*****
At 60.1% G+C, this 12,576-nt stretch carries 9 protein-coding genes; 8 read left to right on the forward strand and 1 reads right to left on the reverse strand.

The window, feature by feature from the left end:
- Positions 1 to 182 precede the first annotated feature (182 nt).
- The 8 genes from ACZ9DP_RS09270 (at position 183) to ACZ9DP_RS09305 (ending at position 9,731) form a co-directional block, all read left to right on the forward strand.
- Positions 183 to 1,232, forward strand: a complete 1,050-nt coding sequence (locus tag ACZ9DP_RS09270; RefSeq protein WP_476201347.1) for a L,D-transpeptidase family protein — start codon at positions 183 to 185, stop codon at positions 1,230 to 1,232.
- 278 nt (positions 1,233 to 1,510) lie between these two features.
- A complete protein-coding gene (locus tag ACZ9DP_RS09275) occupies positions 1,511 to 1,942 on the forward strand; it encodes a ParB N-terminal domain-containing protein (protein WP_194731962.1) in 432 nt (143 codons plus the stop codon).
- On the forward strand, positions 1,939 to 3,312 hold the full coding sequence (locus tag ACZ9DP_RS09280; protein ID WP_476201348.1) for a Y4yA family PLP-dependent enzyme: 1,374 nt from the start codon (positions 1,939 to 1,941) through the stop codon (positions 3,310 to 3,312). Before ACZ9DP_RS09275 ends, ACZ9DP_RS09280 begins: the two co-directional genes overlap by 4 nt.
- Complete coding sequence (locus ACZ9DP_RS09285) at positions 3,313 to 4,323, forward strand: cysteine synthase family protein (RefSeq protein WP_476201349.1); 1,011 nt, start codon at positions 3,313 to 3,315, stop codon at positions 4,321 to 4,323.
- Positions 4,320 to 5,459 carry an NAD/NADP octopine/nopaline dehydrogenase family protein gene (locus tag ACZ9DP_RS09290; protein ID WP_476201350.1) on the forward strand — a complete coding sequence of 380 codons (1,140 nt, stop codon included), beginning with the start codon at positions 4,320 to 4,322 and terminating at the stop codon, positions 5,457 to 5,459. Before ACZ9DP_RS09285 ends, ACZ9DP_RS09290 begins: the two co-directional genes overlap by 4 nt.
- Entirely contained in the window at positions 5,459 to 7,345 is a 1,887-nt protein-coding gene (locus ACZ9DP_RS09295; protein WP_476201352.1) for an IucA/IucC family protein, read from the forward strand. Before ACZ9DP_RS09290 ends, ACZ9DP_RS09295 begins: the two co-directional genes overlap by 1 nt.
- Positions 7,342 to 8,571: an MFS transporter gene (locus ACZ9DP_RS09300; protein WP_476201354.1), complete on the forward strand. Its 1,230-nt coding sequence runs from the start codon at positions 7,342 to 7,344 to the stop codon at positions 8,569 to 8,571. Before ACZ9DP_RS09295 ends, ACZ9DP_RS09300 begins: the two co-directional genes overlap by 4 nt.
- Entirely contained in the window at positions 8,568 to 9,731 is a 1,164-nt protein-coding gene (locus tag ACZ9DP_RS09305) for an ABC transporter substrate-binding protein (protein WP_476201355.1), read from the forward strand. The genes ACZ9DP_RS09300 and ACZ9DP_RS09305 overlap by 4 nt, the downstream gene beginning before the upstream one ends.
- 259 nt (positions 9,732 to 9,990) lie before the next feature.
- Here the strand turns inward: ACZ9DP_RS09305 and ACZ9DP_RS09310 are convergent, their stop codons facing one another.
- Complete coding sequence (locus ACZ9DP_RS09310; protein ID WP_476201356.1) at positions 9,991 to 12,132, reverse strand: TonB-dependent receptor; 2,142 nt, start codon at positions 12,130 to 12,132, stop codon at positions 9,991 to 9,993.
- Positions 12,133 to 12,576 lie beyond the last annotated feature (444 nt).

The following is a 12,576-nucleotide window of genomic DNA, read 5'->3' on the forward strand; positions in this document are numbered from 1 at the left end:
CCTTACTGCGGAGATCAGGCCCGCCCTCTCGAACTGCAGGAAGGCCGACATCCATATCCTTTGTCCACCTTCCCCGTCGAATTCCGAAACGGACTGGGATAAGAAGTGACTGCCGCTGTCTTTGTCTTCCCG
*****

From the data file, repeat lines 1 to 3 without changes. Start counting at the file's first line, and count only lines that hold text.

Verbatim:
At 60.1% G+C, this 12,576-nt stretch carries 9 protein-coding genes; 8 read left to right on the forward strand and 1 reads right to left on the reverse strand.

The window, feature by feature from the left end:
- Positions 1 to 182 precede the first annotated feature (182 nt).